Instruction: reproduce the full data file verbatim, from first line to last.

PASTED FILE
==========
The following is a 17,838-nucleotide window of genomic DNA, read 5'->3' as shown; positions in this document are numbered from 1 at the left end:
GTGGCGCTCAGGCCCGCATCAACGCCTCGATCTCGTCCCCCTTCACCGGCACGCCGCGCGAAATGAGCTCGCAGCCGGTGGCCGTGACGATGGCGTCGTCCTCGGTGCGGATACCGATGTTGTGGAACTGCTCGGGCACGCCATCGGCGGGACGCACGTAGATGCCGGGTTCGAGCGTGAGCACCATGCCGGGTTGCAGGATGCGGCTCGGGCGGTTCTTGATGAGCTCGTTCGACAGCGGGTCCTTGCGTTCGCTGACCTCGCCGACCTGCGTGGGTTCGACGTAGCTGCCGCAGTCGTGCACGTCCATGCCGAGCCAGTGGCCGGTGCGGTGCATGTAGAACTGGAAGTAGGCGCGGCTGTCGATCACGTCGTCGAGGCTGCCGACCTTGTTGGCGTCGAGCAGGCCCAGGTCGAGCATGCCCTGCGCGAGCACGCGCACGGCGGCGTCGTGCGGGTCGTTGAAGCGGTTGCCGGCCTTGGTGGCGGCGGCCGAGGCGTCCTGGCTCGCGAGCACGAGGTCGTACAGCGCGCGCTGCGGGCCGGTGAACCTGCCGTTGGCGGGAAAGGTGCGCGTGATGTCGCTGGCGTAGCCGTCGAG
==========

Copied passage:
The following is a 17,838-nucleotide window of genomic DNA, read 5'->3' as shown; positions in this document are numbered from 1 at the left end:
GTGGCGCTCAGGCCCGCATCAACGCCTCGATCTCGTCCCCCTTCACCGGCACGCCGCGCGAAATGAGCTCGCAGCCGGTGGCCGTGACGATGGCGTCGTCCTCGGTGCGGATACCGATGTTGTGGAACTGCTCGGGCACGCCATCGGCGGGACGCACGTAGATGCCGGGTTCGAGCGTGAGCACCATGCCGGGTTGCAGGATGCGGCTCGGGCGGTTCTTGATGAGCTCGTTCGACAGCGGGTCCTTGCGTTCGCTGACCTCGCCGACCTGCGTGGGTTCGACGTAGCTGCCGCAGTCGTGCACGTCCATGCCGAGCCAGTGGCCGGTGCGGTGCATGTAGAACTGGAAGTAGGCGCGGCTGTCGATCACGTCGTCGAGGCTGCCGACCTTGTTGGCGTCGAGCAGGCCCAGGTCGAGCATGCCCTGCGCGAGCACGCGCACGGCGGCGTCGTGCGGGTCGTTGAAGCGGTTGCCGGCCTTGGTGGCGGCGGCCGAGGCGTCCTGGCTCGCGAGCACGAGGTCGTACAGCGCGCGCTGCGGGCCGGTGAACCTGCCGTTGGCGGGAAAGGTGCGCGTGATGTCGCTGGCGTAGCCGTCGAG